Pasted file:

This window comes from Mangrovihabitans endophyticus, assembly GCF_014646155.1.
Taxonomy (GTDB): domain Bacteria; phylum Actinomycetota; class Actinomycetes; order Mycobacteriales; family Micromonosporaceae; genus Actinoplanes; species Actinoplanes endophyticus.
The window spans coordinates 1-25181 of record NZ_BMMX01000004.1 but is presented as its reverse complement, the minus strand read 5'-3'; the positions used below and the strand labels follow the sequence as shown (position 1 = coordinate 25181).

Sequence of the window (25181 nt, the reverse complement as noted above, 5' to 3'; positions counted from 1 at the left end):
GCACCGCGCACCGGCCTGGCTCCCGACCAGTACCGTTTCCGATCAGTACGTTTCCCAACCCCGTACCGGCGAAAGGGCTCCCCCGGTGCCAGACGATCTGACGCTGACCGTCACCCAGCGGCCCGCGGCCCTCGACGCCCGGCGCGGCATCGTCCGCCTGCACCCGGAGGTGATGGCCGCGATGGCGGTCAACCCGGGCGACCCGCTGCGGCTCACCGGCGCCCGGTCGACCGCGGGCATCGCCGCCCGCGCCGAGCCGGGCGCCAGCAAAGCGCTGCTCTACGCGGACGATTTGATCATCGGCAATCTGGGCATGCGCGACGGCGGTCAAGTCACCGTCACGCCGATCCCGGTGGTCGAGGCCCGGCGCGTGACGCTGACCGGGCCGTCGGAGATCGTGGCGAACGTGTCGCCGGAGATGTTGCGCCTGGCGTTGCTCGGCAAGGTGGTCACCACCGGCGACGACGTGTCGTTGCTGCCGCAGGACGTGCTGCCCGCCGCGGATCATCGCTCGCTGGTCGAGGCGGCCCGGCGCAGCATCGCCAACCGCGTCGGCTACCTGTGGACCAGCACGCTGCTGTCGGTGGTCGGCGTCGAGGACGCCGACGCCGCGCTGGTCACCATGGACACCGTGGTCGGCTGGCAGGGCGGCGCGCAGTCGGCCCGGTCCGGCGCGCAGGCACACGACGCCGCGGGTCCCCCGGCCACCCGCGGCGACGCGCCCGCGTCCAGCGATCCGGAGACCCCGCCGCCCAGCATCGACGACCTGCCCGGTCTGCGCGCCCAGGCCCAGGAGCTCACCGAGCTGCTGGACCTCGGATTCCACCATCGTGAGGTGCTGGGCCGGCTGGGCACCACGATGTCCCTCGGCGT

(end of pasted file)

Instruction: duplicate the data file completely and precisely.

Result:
This window comes from Mangrovihabitans endophyticus, assembly GCF_014646155.1.
Taxonomy (GTDB): domain Bacteria; phylum Actinomycetota; class Actinomycetes; order Mycobacteriales; family Micromonosporaceae; genus Actinoplanes; species Actinoplanes endophyticus.
The window spans coordinates 1-25181 of record NZ_BMMX01000004.1 but is presented as its reverse complement, the minus strand read 5'-3'; the positions used below and the strand labels follow the sequence as shown (position 1 = coordinate 25181).

Sequence of the window (25181 nt, the reverse complement as noted above, 5' to 3'; positions counted from 1 at the left end):
GCACCGCGCACCGGCCTGGCTCCCGACCAGTACCGTTTCCGATCAGTACGTTTCCCAACCCCGTACCGGCGAAAGGGCTCCCCCGGTGCCAGACGATCTGACGCTGACCGTCACCCAGCGGCCCGCGGCCCTCGACGCCCGGCGCGGCATCGTCCGCCTGCACCCGGAGGTGATGGCCGCGATGGCGGTCAACCCGGGCGACCCGCTGCGGCTCACCGGCGCCCGGTCGACCGCGGGCATCGCCGCCCGCGCCGAGCCGGGCGCCAGCAAAGCGCTGCTCTACGCGGACGATTTGATCATCGGCAATCTGGGCATGCGCGACGGCGGTCAAGTCACCGTCACGCCGATCCCGGTGGTCGAGGCCCGGCGCGTGACGCTGACCGGGCCGTCGGAGATCGTGGCGAACGTGTCGCCGGAGATGTTGCGCCTGGCGTTGCTCGGCAAGGTGGTCACCACCGGCGACGACGTGTCGTTGCTGCCGCAGGACGTGCTGCCCGCCGCGGATCATCGCTCGCTGGTCGAGGCGGCCCGGCGCAGCATCGCCAACCGCGTCGGCTACCTGTGGACCAGCACGCTGCTGTCGGTGGTCGGCGTCGAGGACGCCGACGCCGCGCTGGTCACCATGGACACCGTGGTCGGCTGGCAGGGCGGCGCGCAGTCGGCCCGGTCCGGCGCGCAGGCACACGACGCCGCGGGTCCCCCGGCCACCCGCGGCGACGCGCCCGCGTCCAGCGATCCGGAGACCCCGCCGCCCAGCATCGACGACCTGCCCGGTCTGCGCGCCCAGGCCCAGGAGCTCACCGAGCTGCTGGACCTCGGATTCCACCATCGTGAGGTGCTGGGCCGGCTGGGCACCACGATGTCCCTCGGCGT